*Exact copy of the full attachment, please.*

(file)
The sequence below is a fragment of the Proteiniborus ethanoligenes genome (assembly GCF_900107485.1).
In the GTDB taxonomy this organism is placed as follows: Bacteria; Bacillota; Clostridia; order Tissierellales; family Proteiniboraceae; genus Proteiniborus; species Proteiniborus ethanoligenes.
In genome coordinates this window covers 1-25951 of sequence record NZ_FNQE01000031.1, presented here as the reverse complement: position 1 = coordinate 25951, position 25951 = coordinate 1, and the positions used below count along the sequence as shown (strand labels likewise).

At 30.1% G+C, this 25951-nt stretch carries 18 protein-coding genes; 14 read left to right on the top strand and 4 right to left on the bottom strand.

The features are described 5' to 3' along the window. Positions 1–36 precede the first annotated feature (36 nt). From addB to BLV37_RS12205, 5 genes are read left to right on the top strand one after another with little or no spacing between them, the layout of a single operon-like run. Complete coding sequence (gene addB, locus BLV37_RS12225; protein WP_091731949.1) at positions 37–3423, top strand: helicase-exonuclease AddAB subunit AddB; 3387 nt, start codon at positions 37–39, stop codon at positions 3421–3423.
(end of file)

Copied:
The sequence below is a fragment of the Proteiniborus ethanoligenes genome (assembly GCF_900107485.1).
In the GTDB taxonomy this organism is placed as follows: Bacteria; Bacillota; Clostridia; order Tissierellales; family Proteiniboraceae; genus Proteiniborus; species Proteiniborus ethanoligenes.
In genome coordinates this window covers 1-25951 of sequence record NZ_FNQE01000031.1, presented here as the reverse complement: position 1 = coordinate 25951, position 25951 = coordinate 1, and the positions used below count along the sequence as shown (strand labels likewise).

At 30.1% G+C, this 25951-nt stretch carries 18 protein-coding genes; 14 read left to right on the top strand and 4 right to left on the bottom strand.

The features are described 5' to 3' along the window. Positions 1–36 precede the first annotated feature (36 nt). From addB to BLV37_RS12205, 5 genes are read left to right on the top strand one after another with little or no spacing between them, the layout of a single operon-like run. Complete coding sequence (gene addB, locus BLV37_RS12225; protein WP_091731949.1) at positions 37–3423, top strand: helicase-exonuclease AddAB subunit AddB; 3387 nt, start codon at positions 37–39, stop codon at positions 3421–3423.